Worst free agent signing in Washington Wizards history: Gilbert Arenas
6 Years, $111 million
One of the most exciting players of the 2000s was the man they called “Agent Zero,” point guard Gilbert Arenas. He made the NBA as a second-round draft pick and after two seasons with the Golden State Warriors, Arenas hit the open market, ultimately signing a six-year, $60 million deal with the Washington Wizards.
Arenas was an offensive force for the entirety of that contract, averaging as many as 29.3 points per game in 2005-06. The problem was not with that contract, but the one that came after.
In 2008, he opted out of the last year of his contract and negotiated a new contract with the Wizards, leveraging a larger deal against the threat of signing elsewhere. He put his name on a six-year, $111 million deal.
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Things were not as positive once this contract began. Arenas missed part of the next season to injury, and in 2010 was part of an incident where he brought guns into the Wizards’ locker room and brandished them.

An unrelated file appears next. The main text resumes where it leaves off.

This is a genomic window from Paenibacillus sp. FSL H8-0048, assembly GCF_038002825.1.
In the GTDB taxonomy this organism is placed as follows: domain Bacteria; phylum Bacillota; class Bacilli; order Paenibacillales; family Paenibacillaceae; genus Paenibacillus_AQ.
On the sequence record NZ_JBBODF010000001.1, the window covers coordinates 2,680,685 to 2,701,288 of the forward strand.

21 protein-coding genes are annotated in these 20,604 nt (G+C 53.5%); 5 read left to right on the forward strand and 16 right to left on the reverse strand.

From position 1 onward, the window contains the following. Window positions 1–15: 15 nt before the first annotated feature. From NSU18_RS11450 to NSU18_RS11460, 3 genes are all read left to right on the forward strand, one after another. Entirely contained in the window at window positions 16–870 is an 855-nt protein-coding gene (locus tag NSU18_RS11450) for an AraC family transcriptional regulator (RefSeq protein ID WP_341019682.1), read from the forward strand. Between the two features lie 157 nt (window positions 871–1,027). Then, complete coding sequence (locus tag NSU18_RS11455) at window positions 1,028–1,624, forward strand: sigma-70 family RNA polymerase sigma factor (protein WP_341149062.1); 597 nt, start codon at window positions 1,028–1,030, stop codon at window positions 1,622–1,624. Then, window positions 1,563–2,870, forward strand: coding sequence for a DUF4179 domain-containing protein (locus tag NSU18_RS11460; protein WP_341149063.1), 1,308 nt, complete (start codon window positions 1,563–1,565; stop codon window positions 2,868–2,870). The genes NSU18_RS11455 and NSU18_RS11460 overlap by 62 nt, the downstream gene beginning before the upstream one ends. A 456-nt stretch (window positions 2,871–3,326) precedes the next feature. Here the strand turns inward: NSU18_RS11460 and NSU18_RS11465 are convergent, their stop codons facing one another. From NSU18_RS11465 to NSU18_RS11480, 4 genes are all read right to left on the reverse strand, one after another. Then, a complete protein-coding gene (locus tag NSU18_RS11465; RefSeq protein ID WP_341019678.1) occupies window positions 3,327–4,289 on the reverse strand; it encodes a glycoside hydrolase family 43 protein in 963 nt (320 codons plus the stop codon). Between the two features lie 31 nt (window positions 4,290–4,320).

The variety of personalities in that locker room became too much, with Arenas and teammate Jarvis Crittenton getting into an altercation they brought guns to.
Arenas ended up facing a myriad of suspensions and even a felony charge related to bringing an unlicensed gun into his workplace.
Things continued to unravel, with the Wizards collapsing to the bottom of the standings. They would draft Arenas’ replacement first overall, taking Kentucky point guard John Wall.
In December 2010, Arenas was sent to the Orlando Magic in return for Rashard Lewis, another of the league’s overweight contracts. He would make the playoffs with both the Magic and later the Memphis Grizzlies as a backup point guard before ultimately retiring and playing overseas.
Arenas is just one example of many showing that NBA front offices are both flawed and under a number of conflicting motivations and pressures, both internal and external.
They make mistakes, signing players to contracts they do not deserve or committing to money that will ultimately be damaging. No team is exempt, and while few have as bad a track record as the New York Knicks, every team is guilty of signing bad free agent contracts.